As of March 11,2020, the coronavirus disease 2019 (COVID-19) pneumonia, which initially emerged in Wuhan city, China, has led to 118,000 infections and 4,291 fatalities in 114 countries (1-4). It poses a great threaten to the global public health and human life.
In confronting the tremendous threat of COVID-19, many important scientific issues need to be resolved immediately. Among these, imaging examinations (chest X-ray and CT) are important methods for diagnosing COVID-19. However, current imaging studies on COVID-19 are mainly cross-sectional studies (5-11). Systematic imaging studies regarding the evolving patterns of COVID-19 are still insufficient. Therefore, it is necessary to conduct studies on the image evolution of COVID-19 to explore its evolving patterns from the perspective of radiology.
In this study, we aim to investigate the evolution of chest CT features and outcome patterns of COVID-19 by analyzing the imaging and clinical data of 22 COVID-19 patients treated in our hospital. Such analysis will provide a basis for clinical diagnosis and treatment. We present the following article in accordance with the STROBE reporting checklist (available at http://dx.doi.org/10.21037/jtd-20-1363).
Study design and participants
This was a retrospective, single-center, observational study. A total of 76 patients with COVID-19 confirmed by RT-PCR tests of sputum, throat swabs, and lower respiratory tract secretion specimens at Taizhou Enze Hospital from January 17, 2020 to February 15, 2020 were selected. The inclusion criteria were: (I) the patient’s first visit was to our hospital, and subsequent clinical treatments and examinations were all conducted at our institution; (II) the clinical treatment plan and laboratory examination data were complete; (III) the patient received at least two chest CT examinations. The study was conducted in accordance with the Declaration of Helsinki (as revised in 2013). This study was approved by the Medical Ethics Committee of Taizhou Enze Hospital. Because of the retrospective nature of the study, patient consent for inclusion was waived.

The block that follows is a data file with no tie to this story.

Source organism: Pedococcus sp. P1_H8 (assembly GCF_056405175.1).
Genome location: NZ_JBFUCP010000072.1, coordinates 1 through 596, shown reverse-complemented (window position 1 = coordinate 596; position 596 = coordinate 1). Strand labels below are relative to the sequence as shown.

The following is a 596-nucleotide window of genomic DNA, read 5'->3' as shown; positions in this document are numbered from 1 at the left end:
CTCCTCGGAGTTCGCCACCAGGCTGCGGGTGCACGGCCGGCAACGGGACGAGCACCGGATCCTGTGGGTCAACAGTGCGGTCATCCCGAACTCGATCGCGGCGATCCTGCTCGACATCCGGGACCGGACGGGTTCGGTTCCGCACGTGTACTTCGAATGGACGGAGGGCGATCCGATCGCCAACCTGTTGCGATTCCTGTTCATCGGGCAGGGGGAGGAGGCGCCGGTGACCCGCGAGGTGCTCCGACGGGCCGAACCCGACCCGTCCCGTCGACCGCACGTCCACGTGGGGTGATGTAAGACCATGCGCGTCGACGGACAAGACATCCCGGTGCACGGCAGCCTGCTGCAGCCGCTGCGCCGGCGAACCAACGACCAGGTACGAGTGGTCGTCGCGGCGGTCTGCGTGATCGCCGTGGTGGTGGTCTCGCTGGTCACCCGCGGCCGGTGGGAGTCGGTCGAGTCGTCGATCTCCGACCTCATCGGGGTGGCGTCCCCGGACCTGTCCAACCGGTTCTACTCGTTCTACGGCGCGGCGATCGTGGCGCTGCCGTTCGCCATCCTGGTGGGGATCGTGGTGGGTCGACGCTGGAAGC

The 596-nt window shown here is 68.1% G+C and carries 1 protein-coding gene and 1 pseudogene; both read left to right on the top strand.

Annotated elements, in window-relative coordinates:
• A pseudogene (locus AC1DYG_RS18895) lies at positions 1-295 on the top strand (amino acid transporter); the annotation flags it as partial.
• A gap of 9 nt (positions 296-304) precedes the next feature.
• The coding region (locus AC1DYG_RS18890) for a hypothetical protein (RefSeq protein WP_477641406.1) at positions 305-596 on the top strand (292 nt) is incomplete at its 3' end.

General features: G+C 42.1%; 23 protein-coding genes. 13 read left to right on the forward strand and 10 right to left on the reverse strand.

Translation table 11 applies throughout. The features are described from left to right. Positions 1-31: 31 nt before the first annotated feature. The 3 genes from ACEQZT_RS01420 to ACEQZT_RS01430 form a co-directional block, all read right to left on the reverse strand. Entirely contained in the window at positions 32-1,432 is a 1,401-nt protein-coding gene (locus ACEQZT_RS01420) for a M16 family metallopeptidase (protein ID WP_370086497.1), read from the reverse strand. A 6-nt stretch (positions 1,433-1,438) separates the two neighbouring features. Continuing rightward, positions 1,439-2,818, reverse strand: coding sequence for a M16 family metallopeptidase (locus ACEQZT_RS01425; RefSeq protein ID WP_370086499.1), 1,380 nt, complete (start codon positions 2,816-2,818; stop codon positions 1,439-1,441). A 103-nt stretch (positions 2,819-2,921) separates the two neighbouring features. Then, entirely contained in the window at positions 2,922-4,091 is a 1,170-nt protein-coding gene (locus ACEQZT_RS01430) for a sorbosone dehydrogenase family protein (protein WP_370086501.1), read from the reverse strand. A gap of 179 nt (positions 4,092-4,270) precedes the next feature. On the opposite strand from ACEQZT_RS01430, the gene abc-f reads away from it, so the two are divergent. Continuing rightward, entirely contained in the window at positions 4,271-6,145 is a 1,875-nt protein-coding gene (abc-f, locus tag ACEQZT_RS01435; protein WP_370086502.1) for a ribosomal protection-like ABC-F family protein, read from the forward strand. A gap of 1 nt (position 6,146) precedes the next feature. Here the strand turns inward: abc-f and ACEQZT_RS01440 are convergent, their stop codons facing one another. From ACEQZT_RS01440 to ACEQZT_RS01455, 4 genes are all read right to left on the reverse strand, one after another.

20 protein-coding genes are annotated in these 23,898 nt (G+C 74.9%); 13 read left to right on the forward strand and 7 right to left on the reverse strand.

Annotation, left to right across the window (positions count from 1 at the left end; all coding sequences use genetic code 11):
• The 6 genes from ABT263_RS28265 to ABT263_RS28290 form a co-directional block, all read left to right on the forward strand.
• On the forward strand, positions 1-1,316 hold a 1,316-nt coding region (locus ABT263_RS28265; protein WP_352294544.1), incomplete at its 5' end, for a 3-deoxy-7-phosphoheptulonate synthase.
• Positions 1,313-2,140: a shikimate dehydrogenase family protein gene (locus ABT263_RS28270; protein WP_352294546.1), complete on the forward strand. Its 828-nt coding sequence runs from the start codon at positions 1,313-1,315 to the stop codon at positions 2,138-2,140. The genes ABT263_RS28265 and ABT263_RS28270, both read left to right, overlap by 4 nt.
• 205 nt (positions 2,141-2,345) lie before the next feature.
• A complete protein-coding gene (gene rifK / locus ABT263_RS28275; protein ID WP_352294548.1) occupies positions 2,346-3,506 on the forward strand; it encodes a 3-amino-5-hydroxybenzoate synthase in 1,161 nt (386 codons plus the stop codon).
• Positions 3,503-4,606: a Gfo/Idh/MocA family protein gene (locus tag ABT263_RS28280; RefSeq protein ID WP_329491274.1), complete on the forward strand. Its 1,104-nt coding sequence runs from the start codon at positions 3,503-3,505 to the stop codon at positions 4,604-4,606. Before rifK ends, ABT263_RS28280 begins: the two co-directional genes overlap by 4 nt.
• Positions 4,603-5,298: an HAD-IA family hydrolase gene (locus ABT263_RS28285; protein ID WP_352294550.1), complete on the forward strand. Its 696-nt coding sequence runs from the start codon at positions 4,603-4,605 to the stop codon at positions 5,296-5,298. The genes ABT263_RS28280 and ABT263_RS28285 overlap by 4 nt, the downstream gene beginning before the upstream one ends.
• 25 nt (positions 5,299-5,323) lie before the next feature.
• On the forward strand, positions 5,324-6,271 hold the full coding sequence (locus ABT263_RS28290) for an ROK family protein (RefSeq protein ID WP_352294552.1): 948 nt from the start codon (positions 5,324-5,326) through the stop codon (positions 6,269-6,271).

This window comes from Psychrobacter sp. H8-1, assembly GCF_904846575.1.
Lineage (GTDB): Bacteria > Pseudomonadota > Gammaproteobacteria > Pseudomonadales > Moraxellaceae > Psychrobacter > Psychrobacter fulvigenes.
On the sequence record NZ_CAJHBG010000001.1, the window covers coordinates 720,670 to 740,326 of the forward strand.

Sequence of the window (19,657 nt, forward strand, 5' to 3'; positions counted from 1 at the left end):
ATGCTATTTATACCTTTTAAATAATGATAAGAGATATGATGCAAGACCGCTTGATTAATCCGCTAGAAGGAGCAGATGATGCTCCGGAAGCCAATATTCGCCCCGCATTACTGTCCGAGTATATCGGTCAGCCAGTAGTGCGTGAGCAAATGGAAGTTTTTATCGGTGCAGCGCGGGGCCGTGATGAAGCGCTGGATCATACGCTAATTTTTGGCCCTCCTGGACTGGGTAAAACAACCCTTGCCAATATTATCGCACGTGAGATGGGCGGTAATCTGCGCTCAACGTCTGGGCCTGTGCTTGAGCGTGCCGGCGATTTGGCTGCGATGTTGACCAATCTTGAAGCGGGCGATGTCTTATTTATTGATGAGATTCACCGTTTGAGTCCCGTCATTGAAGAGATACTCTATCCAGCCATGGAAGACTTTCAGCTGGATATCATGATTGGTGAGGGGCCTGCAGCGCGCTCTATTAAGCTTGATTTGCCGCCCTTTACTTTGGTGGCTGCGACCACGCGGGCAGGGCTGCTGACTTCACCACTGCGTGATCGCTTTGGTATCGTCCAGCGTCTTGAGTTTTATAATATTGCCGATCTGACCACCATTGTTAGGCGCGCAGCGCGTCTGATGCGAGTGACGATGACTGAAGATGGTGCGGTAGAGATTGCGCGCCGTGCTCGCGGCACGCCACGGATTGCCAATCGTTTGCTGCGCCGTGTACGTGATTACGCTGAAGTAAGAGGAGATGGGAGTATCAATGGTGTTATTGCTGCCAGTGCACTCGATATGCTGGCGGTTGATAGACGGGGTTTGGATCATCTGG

Clinical information collection
The collected data included epidemiological history (history of Wuhan residence or exposure), clinical data (demographic data, clinical symptoms, physical signs, laboratory test indicators, complications, and clinical outcomes) and image data (dynamic evolving characteristics of chest CT).
Continuous data conforming to the normal distribution were expressed as the mean ± standard deviation (mean ± SD), otherwise expressed using the median; categorical variables were represented by frequency. All statistical analyses were performed using SPSS 26.0 software.